QLess CEO Kevin Grauman mentioned in this article that the reality is until there are a few billion doses of a reliable vaccine, we are still living in a world defined by the pandemic. There is no “post” about it. And in this new world, making people wait in line is the height of corporate irresponsibility. It’s why in-store retail is being supplanted by deliveries and curbside pickup. It’s why state agencies are allowing more and more administrative work to be done online. And it’s why hospitals—the epicenter of the COVID crisis—are moving to line-free options for their patients. To learn more, we conducted an interview with Kevin.
1. Are lines crucial to the organization of our lives? Why is that?
Right now they are—and that’s a huge problem. Lines and crowded waiting rooms are completely off the table right now because of the pandemic, but it’s the only modality that most of us know. If you think about it, we spend YEARS of our lives waiting in lines at grocery stores, restaurants, the DMV, and hospitals. They’ve always been inconvenient, but now they’re inherently unsafe.
2. How should lines be perceived in this COVID-19 era?
Lines are quite literally the enemy of good health. They fly in the face of every medical recommendation to socially distance. So many businesses are struggling because they have always relied on lines and never had a plan B.
3. Why are hospitals turning around COVID-19 patients?
Simply put, they don’t want to get more people sick. It’s crazy to think about hospitals—whose ONLY job is to keep people well—literally telling people not to come in. It’s an admission that their processes are fundamentally flawed.
4. Are we experiencing longer waiting times in hospitals nowadays? What is the main reason for that?
The entire reason for social distancing is that by slowing the rate of infection we can “flatten the curve” enough to prevent hospitals getting overwhelmed by seriously ill patients. Wait times are up, but the reality is that they’ve always been bad. In some states—even before COVID—the average wait was almost five hours. COVID hasn’t made it better.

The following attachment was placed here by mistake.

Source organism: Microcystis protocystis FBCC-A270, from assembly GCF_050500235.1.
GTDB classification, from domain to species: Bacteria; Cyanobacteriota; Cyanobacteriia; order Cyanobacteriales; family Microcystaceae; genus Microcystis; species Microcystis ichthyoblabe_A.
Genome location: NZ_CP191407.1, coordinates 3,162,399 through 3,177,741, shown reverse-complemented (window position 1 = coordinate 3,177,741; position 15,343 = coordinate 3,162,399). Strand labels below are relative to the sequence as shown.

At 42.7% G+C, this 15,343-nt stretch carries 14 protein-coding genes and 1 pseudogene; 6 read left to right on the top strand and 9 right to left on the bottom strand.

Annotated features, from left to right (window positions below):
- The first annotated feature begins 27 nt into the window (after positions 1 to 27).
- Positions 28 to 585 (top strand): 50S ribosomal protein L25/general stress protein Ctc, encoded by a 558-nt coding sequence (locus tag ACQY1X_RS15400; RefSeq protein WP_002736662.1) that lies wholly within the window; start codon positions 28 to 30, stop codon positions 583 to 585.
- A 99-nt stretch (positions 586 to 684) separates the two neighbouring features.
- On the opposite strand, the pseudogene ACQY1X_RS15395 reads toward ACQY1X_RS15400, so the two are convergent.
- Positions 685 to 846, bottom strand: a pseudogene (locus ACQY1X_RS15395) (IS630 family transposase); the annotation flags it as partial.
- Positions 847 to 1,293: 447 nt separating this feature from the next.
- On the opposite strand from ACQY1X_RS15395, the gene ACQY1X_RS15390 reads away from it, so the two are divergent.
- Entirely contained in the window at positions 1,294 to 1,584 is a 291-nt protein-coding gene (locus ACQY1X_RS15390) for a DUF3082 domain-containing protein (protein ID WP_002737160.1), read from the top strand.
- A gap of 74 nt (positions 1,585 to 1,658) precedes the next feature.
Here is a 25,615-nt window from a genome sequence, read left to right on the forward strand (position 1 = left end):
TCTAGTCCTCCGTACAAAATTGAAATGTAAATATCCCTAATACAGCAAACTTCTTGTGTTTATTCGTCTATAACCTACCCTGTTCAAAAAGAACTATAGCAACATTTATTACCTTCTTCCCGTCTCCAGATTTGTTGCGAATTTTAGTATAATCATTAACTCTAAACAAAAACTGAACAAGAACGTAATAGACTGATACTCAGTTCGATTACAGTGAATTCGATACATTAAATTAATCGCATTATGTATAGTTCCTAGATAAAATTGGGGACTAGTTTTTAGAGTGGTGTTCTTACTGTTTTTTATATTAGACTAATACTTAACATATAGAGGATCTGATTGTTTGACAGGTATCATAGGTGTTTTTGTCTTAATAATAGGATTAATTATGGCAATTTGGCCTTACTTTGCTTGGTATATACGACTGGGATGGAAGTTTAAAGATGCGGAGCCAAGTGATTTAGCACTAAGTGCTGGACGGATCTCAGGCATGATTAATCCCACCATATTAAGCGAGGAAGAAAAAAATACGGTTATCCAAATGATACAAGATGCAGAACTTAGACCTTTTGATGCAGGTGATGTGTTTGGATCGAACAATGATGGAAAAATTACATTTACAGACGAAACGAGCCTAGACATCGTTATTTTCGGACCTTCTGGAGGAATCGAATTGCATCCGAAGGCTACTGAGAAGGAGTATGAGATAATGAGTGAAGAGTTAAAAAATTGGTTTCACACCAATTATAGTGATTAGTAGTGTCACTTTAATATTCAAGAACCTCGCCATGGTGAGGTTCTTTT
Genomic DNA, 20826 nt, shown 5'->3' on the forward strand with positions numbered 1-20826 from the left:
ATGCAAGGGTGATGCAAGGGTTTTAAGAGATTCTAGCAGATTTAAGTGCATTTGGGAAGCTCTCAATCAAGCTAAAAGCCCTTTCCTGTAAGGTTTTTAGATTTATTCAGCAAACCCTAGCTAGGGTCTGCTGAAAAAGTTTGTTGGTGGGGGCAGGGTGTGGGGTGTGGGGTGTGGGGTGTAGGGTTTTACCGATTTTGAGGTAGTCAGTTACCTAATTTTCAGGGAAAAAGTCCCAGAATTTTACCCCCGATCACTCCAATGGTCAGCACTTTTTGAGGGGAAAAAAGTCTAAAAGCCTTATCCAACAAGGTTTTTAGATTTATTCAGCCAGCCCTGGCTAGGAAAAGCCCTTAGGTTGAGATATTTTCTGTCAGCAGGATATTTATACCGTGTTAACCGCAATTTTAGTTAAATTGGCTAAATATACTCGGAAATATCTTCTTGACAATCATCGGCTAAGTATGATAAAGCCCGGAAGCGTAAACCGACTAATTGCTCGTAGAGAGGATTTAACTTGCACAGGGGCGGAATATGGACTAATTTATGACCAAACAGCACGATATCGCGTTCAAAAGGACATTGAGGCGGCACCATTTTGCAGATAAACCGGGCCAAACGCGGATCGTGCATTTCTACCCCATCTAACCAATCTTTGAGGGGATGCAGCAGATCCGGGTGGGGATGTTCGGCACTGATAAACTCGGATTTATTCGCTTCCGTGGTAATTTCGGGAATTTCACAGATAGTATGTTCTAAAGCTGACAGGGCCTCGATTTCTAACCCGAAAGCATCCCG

5. Can hospitals exist without lines?
The short answer is yes, of course they can. Keep in mind that hospitals have several kinds of lines. There are scheduled non-emergency visits, such as going in for chemotherapy treatments. There are ER visits, which of course get triaged based on severity. And then there are people walking in for care without appointments. Even on a good day, it’s chaotic. But it doesn’t have to be this way. Quite literally, no hospital should ever have people sitting in the waiting room or standing in line.
6. How do line-management platforms work?
In very basic terms, the physical line is replaced with a digital one. Imagine that you fall and hurt your arm on a Saturday morning. It’s pretty obviously not a bruise, and you can’t wait until Monday to call your GP. So, you get in your car, drive to the ER, wait in line to talk to the intake staff and then read a two-month old copy of People until your name is called two hours later. Between the time you decided to go to the hospital and the time you see a doctor, it could be three hours. Line management platforms let you do all of that remotely, so you sit at home in a virtual queue until it’s time to see the doctor. There’s also the added benefit of bi-directional communication, so you’re constantly in contact with the hospital through text or voice messages. When you know that you’ll be seeing the doctor in 20 minutes, then you get in your car.
7. What line-management platforms emerged as a response to the COVID-19 pandemic?
Line management has been around for several years, but it’s always been a way to provide better service and better customer experiences. Because of COVID, it’s suddenly become indispensable. It is truly the power tool for social distancing that enables convenient, two-way communication. It’s not a luxury.
8. What are the main challenges hospitals are facing nowadays?
Right now, it’s about having enough beds and keeping people safe. Doctors, nurses and allied health professionals are putting their lives on the line every day, and even one of them getting sick could be catastrophic. That’s why so many hospitals are keeping people who may have the virus out.
9. Should lines be eliminated in hospitals? Why is that?
Not only should they be, they have to be! There’s simply no way to have lines or crowded waiting rooms and keep patients and staff safe. And thanks to line-management tools, there is no excuse to ever have a physical line again.
10. Where do you see hospital lines in the next 5-years?
In five years all waiting rooms should be converted into a coffee shop because no one will ever wait in a hospital for an appointment again. Absolutely every aspect of the pre-appointment process can be automated. Even things like waiting in lines for blood tests or to pick up prescriptions can be eliminated. And with technology like line management platforms fully implemented, hospital staff will work more efficiently and patients will be happier, because they’ll all have the ability to send and receive updates and feedback, which allows everyone to manage their expectations dynamically.
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